Tip: Tiles can suffer chipping that ruins the piece, especially when cutting triangles. At the end of the cut, a bit of the corner can break off. According to the edicts laid down by Mr. Murphy, the chip must always be on the piece you want to use. To outwit Mr. Murphy, start a cut at one corner and go in an inch or so. Reverse the tile and complete the cut from the other direction, working slowly. Like the transcontinental railroads, the two cuts will meet perfectly, Mr. Murphy permitting.
We recommend the WEN 71745 4.1A 4.5-Inch Portable Wet Tile Saw with Fence and Miter Gauge:
Note: We find the diamond blades to be the most versatile option for cutting tile, wet or dry. You can find carbide blades for rotary tools and jigsaws. We’ll talk about those later.
Tip: When using a wet saw, place a towel under the saw and protect nearby surfaces from flying water. Things do get wet.
If you must go dry, we recommend a table saw with a diamond blade. This is our first pick for dry sawing because of the control you have over the tile and the ability to cut angles and retain all your fingers. These tools also have larger work surfaces and more powerful motors which allow you to cut larger and thicker tiles.
The drawbacks are the talc-like tile dust created and more difficult blade changing process. You know what we mean, remove the throat plate, remove the blade, reinstall the blade, replace the throat plate.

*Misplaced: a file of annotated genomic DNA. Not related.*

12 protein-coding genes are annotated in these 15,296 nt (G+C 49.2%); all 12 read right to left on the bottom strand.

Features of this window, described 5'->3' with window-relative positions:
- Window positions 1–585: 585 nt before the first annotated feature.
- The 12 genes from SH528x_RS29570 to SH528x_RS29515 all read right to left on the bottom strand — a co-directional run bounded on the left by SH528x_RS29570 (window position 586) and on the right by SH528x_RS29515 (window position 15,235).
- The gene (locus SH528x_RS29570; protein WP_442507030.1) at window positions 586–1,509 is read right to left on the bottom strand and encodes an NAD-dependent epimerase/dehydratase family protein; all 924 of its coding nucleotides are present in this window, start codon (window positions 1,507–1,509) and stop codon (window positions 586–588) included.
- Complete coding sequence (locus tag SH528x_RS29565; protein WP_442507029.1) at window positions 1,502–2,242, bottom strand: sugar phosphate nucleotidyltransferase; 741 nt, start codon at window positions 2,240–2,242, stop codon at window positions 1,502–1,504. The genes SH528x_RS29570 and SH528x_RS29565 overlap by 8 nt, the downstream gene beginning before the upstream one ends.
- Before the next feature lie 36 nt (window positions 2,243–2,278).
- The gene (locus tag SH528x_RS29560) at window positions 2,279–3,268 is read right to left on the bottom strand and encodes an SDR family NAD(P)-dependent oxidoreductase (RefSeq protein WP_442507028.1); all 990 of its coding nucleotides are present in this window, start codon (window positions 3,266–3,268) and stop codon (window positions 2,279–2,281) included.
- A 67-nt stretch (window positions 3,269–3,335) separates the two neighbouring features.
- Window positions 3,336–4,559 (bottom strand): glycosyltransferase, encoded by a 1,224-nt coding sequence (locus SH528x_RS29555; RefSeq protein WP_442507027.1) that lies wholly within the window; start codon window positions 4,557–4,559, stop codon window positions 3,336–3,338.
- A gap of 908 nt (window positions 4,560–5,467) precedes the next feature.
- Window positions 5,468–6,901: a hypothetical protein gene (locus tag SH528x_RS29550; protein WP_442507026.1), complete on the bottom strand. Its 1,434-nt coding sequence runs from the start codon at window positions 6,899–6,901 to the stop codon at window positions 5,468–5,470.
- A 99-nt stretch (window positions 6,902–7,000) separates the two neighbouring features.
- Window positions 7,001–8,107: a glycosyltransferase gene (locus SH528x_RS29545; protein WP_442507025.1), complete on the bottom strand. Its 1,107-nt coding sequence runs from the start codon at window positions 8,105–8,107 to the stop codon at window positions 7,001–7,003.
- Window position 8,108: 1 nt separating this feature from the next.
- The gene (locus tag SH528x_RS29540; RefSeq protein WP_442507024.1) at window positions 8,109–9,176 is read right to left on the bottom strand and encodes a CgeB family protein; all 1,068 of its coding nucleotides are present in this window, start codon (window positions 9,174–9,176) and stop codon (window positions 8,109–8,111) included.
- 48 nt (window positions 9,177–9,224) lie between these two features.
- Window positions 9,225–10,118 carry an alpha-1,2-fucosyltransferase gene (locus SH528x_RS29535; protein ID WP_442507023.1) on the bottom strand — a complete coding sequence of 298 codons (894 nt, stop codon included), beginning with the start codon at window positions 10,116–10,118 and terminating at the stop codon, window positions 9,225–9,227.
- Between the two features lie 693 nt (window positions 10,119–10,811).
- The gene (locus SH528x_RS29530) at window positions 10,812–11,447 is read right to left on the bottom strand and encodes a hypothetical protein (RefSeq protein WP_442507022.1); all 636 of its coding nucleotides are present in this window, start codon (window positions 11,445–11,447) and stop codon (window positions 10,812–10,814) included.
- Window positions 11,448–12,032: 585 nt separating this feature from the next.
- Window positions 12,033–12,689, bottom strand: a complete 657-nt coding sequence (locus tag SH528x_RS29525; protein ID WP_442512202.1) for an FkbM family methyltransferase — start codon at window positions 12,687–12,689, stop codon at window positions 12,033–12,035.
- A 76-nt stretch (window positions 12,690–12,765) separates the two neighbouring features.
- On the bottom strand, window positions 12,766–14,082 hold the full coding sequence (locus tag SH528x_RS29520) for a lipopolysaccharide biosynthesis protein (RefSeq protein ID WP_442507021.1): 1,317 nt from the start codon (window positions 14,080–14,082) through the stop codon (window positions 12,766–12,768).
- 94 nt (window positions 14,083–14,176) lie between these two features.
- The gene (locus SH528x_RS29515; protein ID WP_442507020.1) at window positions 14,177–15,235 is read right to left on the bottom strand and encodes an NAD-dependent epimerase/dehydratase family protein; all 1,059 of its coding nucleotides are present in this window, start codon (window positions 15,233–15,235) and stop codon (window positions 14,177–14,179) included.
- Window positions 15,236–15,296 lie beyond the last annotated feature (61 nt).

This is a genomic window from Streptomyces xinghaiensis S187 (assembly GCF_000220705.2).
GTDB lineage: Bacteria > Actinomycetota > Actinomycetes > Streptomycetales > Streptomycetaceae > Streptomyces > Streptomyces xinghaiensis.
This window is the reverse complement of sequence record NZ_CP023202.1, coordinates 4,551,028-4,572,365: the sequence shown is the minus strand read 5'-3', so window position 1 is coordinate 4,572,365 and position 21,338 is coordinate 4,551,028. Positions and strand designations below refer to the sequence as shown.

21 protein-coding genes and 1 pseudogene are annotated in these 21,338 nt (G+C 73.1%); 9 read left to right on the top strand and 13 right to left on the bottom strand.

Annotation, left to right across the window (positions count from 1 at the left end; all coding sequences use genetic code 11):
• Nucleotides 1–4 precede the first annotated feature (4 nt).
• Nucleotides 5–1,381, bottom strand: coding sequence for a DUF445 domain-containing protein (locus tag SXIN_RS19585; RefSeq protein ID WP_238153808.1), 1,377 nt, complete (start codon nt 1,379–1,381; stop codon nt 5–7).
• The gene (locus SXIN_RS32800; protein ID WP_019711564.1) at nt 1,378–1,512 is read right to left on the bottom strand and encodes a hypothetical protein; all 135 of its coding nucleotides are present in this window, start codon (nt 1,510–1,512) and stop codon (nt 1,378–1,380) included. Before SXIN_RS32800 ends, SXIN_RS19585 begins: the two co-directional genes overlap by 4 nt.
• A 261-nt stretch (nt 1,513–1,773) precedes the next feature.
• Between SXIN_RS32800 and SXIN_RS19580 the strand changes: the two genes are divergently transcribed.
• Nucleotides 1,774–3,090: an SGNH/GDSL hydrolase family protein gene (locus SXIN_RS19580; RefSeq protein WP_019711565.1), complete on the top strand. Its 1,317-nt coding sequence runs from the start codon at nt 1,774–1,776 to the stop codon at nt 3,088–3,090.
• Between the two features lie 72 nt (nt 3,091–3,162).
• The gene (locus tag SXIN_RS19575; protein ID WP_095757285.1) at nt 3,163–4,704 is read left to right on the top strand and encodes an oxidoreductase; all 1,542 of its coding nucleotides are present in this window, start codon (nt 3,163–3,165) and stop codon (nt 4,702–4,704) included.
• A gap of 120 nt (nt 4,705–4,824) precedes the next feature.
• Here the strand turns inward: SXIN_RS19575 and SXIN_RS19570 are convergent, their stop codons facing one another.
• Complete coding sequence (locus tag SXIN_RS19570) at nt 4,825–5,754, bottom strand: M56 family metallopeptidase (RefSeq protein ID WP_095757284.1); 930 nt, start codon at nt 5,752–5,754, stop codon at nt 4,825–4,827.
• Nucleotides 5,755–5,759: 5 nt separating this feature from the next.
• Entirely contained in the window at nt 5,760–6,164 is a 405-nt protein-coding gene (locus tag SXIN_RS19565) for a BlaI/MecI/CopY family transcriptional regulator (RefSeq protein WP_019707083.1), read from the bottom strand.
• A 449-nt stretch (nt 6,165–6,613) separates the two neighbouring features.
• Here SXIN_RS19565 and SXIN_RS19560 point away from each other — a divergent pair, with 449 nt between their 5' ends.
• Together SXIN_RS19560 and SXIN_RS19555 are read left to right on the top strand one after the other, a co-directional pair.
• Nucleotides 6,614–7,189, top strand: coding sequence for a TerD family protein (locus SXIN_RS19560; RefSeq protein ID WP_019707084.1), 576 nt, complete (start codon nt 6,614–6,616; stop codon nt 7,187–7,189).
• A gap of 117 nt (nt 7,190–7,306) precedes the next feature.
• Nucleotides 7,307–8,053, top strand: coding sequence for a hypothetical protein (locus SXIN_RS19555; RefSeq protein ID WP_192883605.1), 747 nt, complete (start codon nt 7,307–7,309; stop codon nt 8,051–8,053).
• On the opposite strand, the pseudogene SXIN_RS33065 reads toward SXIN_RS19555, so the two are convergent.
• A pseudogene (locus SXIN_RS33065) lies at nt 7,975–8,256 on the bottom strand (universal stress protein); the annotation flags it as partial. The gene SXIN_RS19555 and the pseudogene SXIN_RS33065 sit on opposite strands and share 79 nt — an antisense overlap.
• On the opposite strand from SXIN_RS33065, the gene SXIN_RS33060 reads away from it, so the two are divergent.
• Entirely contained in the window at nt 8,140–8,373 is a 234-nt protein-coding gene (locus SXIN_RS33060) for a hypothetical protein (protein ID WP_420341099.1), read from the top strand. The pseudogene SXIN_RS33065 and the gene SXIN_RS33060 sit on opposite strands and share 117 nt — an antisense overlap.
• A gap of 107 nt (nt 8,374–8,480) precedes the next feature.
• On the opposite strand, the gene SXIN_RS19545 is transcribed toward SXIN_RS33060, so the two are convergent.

Tip: Consider a zero-clearance throat plate for your saw, especially if working with small pieces that can fall through your regular plate.
Tip: Another way to prevent chipping is to put a piece of duct tape on the surface of the tile. Mark your line on the tape then cut slowly. Remove the tape, and all may be well. We say “may” because it isn’t foolproof. Also, test the tape on a piece of scrap tile if it is unglazed. Unglazed tile might absorb some of the adhesive and leave visible signs.
We recommend the MK Diamond 159100 MK-304CR Diamond Blade:
Note: You will see continuous and segmented rim diamond saw blades. Segmented are suitable for coarser materials like pavers and blocks. However, they tend to chip more. The continuous rim is for harder materials and creates a better cut. These are what you want for glazed and porcelain tile.
Tip: Unless you are working in granite, marble, or similar materials, a continuous rim blade can be used to cut everything.
Tip: A dry saw blade can be used wet due to the way it is made. A wet saw blade cannot be used for dry cutting.
Miter saws have the power and adjustments to make many of the cuts you need for your tile job. They can use the same blades as the table saws with the appropriate size arbor hole. About arbor sizes, many blades come with a variety of different inserts to match your arbor.
Where the miter saw falls down relative to a table or wet saw is in the size of their work area. Miter saws are designed to work of stock of smaller dimensions, like crown molding. As a result, the work surface is smaller, limiting the size of tile that can be cut. They also make it more difficult and exciting to complete cuts. With small tile sizes, you have one hand holding the tile steady, very close to the blade while the other hand operates the saw. Our high school shop teachers are cringing, especially those missing a finger here and there.
We recommend the MK Diamond 159100 MK-304CR Diamond Blade:
For certain types of tile, you can use a glass cutter, that little tool with the carbide wheel. Score a line and break the glass. That is hit and miss and laborious. If you prefer to go the manual route, save your glass cutter and pick up a tile cutter.
The tile cutter doesn’t look much like its tiny counterpart but works the same way. You position your tile lining the cut mark up with the tungsten carbide head, hold the tile firmly, press down the cutter handle, and pull towards you. Or, you can push if you prefer. Maybe give both a go! You have a lovely scored line you can now use to snap the tile into shape.